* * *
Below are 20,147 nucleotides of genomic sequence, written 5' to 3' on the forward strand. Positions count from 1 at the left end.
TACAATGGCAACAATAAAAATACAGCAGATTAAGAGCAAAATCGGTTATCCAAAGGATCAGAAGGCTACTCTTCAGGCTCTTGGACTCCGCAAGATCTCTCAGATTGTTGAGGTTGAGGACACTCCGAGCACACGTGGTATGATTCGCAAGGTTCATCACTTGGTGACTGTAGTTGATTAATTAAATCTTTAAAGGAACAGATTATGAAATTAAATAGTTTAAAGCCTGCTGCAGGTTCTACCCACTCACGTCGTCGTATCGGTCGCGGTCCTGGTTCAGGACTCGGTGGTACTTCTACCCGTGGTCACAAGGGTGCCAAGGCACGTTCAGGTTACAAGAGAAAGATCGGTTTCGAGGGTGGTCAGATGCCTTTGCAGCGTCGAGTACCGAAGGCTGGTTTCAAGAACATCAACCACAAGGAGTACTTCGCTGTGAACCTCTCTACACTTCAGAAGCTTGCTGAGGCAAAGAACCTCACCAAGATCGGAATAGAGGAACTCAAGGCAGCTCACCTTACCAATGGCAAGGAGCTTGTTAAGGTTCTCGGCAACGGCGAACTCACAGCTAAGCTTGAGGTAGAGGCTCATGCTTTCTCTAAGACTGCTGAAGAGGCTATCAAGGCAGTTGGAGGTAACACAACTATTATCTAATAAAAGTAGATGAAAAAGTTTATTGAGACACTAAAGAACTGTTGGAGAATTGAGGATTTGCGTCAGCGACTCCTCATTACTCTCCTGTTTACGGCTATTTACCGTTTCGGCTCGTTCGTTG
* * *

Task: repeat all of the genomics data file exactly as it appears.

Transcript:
Below are 20,147 nucleotides of genomic sequence, written 5' to 3' on the forward strand. Positions count from 1 at the left end.
TACAATGGCAACAATAAAAATACAGCAGATTAAGAGCAAAATCGGTTATCCAAAGGATCAGAAGGCTACTCTTCAGGCTCTTGGACTCCGCAAGATCTCTCAGATTGTTGAGGTTGAGGACACTCCGAGCACACGTGGTATGATTCGCAAGGTTCATCACTTGGTGACTGTAGTTGATTAATTAAATCTTTAAAGGAACAGATTATGAAATTAAATAGTTTAAAGCCTGCTGCAGGTTCTACCCACTCACGTCGTCGTATCGGTCGCGGTCCTGGTTCAGGACTCGGTGGTACTTCTACCCGTGGTCACAAGGGTGCCAAGGCACGTTCAGGTTACAAGAGAAAGATCGGTTTCGAGGGTGGTCAGATGCCTTTGCAGCGTCGAGTACCGAAGGCTGGTTTCAAGAACATCAACCACAAGGAGTACTTCGCTGTGAACCTCTCTACACTTCAGAAGCTTGCTGAGGCAAAGAACCTCACCAAGATCGGAATAGAGGAACTCAAGGCAGCTCACCTTACCAATGGCAAGGAGCTTGTTAAGGTTCTCGGCAACGGCGAACTCACAGCTAAGCTTGAGGTAGAGGCTCATGCTTTCTCTAAGACTGCTGAAGAGGCTATCAAGGCAGTTGGAGGTAACACAACTATTATCTAATAAAAGTAGATGAAAAAGTTTATTGAGACACTAAAGAACTGTTGGAGAATTGAGGATTTGCGTCAGCGACTCCTCATTACTCTCCTGTTTACGGCTATTTACCGTTTCGGCTCGTTCGTTG